Somebody Else’s Kids Blog
Tomaso Gonzalez is a 10th grade student in my chemistry class at Howard High School in Texas. I learned through record reviews and conversations with the counselor, the special education teacher and the principal that Tomaso has had a very unstable home life since he was very young. His mother died when he was an infant; when he was five years old, he witnessed his stepmother murder his father and older brother. Tomaso spent many years in and out of various home settings, including more than ten different foster care families and living with an uncle who made him work in the strawberry fields at age seven and later abused him. Unfortunately, Tomaso missed several years of schooling during the course of his countless transitions. He is currently in foster care again, since having been removed from yet another uncle’s home, so this foster family is a new transition for him too.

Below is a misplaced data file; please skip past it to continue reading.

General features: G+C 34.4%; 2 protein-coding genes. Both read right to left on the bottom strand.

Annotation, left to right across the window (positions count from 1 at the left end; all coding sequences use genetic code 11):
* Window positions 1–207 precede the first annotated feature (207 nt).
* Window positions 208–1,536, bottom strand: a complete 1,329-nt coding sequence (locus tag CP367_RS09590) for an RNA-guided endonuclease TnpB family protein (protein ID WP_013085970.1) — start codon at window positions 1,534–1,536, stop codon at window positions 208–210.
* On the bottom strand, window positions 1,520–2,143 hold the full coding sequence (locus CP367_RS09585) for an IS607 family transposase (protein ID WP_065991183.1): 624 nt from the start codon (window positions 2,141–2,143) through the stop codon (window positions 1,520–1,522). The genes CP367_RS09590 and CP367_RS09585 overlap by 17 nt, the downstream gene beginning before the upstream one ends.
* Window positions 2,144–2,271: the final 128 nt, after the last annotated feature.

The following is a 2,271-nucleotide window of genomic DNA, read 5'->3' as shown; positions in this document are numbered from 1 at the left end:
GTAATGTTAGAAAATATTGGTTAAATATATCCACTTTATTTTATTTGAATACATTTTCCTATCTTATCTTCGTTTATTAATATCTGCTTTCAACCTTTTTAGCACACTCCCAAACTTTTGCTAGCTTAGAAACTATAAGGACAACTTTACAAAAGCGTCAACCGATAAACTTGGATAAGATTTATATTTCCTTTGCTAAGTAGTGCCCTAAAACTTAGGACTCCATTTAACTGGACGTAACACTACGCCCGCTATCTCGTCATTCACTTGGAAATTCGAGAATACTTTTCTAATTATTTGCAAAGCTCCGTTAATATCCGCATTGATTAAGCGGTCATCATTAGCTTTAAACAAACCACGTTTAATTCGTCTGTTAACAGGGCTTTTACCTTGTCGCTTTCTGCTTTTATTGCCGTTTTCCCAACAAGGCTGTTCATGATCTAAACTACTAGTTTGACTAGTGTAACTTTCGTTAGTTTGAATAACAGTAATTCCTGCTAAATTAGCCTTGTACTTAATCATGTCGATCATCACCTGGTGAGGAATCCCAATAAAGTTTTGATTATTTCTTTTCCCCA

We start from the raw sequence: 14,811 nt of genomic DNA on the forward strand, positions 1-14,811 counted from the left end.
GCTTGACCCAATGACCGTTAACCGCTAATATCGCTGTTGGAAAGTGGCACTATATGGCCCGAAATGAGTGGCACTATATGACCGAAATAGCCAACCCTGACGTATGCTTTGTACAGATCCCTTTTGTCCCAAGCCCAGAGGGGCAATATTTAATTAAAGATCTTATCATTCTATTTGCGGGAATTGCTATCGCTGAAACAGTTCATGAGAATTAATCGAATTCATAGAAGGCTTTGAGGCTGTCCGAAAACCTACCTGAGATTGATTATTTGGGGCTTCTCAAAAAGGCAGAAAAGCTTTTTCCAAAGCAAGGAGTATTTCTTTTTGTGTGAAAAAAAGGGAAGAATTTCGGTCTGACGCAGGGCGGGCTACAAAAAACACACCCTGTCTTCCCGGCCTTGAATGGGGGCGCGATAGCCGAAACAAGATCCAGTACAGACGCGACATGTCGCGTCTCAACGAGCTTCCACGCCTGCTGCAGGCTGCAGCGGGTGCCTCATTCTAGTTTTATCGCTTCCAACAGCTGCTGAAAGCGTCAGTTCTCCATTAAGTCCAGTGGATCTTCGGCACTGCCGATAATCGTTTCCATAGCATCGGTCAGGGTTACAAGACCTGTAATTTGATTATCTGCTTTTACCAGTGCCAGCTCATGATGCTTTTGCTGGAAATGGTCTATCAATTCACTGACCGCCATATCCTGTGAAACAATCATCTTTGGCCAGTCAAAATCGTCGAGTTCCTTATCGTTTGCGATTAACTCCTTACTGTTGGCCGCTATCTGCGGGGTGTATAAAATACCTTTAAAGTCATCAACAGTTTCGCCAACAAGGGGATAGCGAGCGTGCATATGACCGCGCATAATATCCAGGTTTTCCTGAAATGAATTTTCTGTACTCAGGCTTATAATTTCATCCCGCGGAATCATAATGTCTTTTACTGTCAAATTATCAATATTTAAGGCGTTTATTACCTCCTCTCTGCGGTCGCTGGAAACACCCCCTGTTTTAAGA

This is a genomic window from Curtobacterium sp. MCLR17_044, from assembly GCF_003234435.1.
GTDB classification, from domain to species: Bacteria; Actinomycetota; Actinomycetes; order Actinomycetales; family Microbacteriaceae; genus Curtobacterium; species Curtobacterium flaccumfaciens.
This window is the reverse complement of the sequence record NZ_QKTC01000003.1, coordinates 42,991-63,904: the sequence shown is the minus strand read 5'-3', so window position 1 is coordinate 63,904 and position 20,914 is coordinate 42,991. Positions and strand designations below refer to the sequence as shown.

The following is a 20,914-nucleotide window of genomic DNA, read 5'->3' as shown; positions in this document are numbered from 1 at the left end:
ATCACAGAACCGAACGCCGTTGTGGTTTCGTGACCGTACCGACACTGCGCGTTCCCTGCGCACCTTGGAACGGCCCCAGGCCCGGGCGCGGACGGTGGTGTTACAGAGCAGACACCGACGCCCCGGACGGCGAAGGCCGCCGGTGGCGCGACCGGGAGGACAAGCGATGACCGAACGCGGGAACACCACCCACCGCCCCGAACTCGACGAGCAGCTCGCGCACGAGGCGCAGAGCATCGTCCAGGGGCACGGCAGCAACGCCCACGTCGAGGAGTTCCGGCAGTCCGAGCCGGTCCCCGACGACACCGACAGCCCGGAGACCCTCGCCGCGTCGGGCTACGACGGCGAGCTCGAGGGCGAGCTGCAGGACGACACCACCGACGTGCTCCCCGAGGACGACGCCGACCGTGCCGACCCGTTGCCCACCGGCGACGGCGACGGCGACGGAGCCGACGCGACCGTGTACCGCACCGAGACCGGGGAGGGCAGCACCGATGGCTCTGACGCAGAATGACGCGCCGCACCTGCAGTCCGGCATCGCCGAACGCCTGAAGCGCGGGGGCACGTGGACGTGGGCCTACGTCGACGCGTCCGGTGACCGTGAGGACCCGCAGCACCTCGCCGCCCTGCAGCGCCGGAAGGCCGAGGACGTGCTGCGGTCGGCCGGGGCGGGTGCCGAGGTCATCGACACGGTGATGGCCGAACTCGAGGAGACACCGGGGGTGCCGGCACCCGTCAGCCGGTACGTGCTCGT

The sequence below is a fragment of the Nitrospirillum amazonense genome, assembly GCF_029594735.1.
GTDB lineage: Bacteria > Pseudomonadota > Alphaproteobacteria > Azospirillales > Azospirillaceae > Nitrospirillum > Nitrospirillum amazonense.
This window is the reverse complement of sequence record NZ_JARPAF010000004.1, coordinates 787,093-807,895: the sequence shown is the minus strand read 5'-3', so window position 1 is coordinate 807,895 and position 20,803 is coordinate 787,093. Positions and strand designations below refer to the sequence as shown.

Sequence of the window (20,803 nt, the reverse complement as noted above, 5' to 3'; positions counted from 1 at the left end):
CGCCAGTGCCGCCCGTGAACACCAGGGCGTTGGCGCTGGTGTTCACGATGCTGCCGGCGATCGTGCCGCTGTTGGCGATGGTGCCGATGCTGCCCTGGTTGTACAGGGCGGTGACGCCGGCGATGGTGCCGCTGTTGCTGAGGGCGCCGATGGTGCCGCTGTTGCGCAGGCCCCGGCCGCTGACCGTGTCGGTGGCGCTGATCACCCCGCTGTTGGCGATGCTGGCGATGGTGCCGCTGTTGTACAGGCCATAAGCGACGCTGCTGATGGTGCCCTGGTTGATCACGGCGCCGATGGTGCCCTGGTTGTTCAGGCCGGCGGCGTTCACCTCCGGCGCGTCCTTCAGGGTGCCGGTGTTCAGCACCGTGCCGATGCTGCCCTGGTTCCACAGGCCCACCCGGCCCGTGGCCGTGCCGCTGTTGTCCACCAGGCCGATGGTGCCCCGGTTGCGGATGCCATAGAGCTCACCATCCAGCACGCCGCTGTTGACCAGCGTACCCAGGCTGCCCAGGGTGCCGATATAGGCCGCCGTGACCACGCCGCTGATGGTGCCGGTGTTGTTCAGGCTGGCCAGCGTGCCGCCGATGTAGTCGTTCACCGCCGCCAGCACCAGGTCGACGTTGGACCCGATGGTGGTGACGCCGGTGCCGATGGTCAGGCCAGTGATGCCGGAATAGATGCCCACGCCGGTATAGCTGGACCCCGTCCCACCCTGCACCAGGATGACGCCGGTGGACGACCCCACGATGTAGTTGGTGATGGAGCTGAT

Tomaso is not mentally or physically disabled, but because of his lack of attendance at school, his inability to confront the reality of his father’s death and his poor anger management, Tomaso has not been able to learn and excel at the rate of a normal child. Thus he has an Individualized Education Plan (IEP). Tomaso has made some strides, according to everyone else with whom I have spoken, yet he still reads at a 7th grade level and often times refers to his dead father as if he is still alive. In addition, he has an explosive personality which anyone can unknowingly trigger by drawing attention to his shortcomings, including his low skills and his unstable home life, or anything that reminds him of his father. The challenge will be managing Tomaso’s high needs with the needs of the other 25 students (including six other IEP students) in the classroom.